VALUE ADDED TAX V.A.T.

BOOKKEEPING COURSE: VALUE ADDED TAX (V.A.T.)

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VALUE ADDED TAX (V.A.T.)


For the purposes of value added tax records, three bookkeeping accounts must be kept.

1. The VAT on inputs account.
2. The VAT on transactions account.
3. Debit and Credit VAT account.

  1. The VAT on Inputs Account - This account will usually show a debit (the VAT authorities "owe" you money for the VAT you have paid and that are entitled to receive from them).
  2. The VAT on Transactions Account - This account will usually show a credit (the VAT Authorities are "entitled" to receive the VAT from you that you have collected from them. The money is not yours and it is only temporarily in your possession until the due date for the payment of VAT.
  3. The VAT Debit and Credit account. This is the account to which the 2 first accounts are posted. The account balance may show a credit, when the periodic report to the VAT is for a payment to be made, or it may show a debit when the periodic report shows that that money is to be returned.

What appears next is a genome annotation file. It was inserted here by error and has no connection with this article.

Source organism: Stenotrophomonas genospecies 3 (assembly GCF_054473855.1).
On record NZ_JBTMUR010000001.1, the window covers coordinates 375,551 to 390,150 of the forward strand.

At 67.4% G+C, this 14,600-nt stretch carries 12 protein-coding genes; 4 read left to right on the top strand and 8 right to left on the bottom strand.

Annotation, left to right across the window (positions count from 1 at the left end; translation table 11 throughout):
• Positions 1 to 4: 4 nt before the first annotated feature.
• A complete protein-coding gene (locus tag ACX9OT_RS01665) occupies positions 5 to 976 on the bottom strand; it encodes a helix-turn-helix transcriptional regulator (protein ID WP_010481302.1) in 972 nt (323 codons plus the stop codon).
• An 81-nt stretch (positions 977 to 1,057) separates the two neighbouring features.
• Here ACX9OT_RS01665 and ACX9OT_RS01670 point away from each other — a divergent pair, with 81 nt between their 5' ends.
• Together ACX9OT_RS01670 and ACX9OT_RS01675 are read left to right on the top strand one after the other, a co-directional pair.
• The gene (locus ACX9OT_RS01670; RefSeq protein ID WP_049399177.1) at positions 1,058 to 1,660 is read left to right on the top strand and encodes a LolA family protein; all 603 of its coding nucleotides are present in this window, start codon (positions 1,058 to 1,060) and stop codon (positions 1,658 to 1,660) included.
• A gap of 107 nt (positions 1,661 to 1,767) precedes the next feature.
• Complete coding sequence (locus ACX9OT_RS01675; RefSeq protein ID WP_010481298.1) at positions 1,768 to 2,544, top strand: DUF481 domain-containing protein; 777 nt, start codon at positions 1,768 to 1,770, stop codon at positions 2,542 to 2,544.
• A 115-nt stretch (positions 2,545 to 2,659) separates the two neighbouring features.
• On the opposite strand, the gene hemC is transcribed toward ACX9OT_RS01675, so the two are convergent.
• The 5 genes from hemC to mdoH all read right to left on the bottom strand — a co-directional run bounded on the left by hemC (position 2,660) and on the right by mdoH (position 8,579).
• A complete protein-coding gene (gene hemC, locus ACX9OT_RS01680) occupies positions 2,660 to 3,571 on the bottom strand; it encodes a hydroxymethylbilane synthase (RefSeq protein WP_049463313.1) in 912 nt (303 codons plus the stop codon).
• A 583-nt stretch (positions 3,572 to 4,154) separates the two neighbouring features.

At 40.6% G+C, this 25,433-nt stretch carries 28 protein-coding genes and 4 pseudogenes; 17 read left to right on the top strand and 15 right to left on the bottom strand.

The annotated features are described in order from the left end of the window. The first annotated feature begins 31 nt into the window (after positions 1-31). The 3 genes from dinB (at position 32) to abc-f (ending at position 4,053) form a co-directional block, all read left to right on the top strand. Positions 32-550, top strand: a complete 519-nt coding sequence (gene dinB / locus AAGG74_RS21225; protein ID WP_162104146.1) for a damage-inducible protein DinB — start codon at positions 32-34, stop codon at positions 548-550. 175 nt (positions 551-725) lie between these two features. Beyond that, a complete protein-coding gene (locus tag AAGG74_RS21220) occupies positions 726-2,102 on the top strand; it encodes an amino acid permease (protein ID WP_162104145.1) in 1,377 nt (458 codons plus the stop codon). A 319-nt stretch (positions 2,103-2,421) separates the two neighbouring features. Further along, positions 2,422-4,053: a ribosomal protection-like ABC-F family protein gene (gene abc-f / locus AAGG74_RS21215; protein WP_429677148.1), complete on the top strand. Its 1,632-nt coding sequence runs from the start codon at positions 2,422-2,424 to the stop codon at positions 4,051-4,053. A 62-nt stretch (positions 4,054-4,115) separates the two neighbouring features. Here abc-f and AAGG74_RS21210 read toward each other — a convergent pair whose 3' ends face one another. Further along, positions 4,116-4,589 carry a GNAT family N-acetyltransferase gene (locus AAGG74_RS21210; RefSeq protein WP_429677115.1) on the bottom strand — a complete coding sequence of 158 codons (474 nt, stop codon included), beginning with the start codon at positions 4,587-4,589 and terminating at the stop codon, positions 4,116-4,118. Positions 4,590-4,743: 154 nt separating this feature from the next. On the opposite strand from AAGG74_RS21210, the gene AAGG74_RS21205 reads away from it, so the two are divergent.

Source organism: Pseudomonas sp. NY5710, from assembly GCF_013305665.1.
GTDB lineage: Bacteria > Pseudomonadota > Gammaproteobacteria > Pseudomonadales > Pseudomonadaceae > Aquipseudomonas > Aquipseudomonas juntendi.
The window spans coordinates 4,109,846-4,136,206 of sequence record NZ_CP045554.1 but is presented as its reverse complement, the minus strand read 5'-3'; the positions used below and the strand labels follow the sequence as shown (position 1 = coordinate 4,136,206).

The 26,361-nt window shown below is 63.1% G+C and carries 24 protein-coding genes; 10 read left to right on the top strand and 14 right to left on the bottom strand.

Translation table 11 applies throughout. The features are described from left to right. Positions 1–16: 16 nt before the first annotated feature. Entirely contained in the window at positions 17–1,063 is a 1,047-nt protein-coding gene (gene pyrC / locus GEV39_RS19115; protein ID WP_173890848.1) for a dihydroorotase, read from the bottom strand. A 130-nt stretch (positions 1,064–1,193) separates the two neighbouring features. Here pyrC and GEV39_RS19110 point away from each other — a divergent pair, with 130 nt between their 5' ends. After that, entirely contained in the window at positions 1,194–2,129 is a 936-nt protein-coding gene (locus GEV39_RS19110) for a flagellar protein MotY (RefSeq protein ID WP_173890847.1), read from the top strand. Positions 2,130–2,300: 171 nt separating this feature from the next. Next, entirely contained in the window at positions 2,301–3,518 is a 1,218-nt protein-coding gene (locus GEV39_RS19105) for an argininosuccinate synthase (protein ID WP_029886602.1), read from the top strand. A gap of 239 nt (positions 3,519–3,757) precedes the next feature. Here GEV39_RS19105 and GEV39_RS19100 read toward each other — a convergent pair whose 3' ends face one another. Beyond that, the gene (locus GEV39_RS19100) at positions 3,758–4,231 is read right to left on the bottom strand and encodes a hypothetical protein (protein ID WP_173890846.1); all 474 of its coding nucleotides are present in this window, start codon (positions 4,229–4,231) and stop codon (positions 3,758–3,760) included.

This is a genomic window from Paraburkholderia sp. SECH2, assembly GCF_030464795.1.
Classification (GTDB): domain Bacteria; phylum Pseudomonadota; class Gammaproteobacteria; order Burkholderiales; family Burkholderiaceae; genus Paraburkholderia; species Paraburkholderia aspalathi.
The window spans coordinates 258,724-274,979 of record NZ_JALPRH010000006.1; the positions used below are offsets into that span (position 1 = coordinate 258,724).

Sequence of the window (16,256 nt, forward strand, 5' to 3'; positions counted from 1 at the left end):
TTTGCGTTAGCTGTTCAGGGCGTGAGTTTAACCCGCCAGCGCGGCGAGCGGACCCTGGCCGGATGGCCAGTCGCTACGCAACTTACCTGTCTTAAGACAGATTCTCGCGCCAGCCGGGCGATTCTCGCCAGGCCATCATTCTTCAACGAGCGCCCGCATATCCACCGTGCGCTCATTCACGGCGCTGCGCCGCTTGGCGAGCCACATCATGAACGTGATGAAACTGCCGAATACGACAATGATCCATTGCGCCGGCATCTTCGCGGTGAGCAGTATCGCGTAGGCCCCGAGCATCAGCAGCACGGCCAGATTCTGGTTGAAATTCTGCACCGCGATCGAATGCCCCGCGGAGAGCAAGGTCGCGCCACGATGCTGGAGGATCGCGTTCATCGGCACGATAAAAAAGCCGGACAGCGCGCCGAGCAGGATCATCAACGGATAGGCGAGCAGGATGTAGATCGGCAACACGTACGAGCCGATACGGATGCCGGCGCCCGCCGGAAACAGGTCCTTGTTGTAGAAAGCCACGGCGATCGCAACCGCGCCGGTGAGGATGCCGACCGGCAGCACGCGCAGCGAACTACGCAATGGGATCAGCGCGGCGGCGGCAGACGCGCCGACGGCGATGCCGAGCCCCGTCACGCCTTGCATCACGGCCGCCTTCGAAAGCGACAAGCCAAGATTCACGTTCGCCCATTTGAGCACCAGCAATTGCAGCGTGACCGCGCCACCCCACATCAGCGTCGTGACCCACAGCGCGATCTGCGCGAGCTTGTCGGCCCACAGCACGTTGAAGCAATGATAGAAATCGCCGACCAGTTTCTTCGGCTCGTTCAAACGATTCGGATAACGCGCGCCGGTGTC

A simple example:

30.1.xx - The total purchases that you made amount to $ 1,000 plus $ 150 VAT on inputs.
30.1.xx - The total sales you made amount to $ 4,000 plus $ 600 VAT on transactions.
15.2.xx - You paid the balance to that VAT authorities that was owing to them.

The bookkeeping records will look as follows:


  Debit Credit
1. Purchases 1,000  
VAT on transactions 150  
     Current account at bank   1,150
(30.1.xx) Purchases recorded for January    

   
2. Current account at bank 4,600  
Sales   4,000
VAT on transactions   600
(30.1.xx) Sales recorded for January    

   
3. VAT on transactions 600  
VAT on inputs   150
VAT debit and credit account   450
(30.1.xx) Transfer of surplus to debit & credit account    

   
4. VAT debit and credit account 450  
Current account at bank   450
(15.2.xx)Payment of VAT reported for January    



The Development of Bookkeeping The debit & credit rules Journal Entries Nominal Ledger Trial Balance Annual Statements (Profit & Loss/Balance Sheet) The Balance Sheet
Bank Reconciliation Salaries Tax Deduction at Source Value added tax



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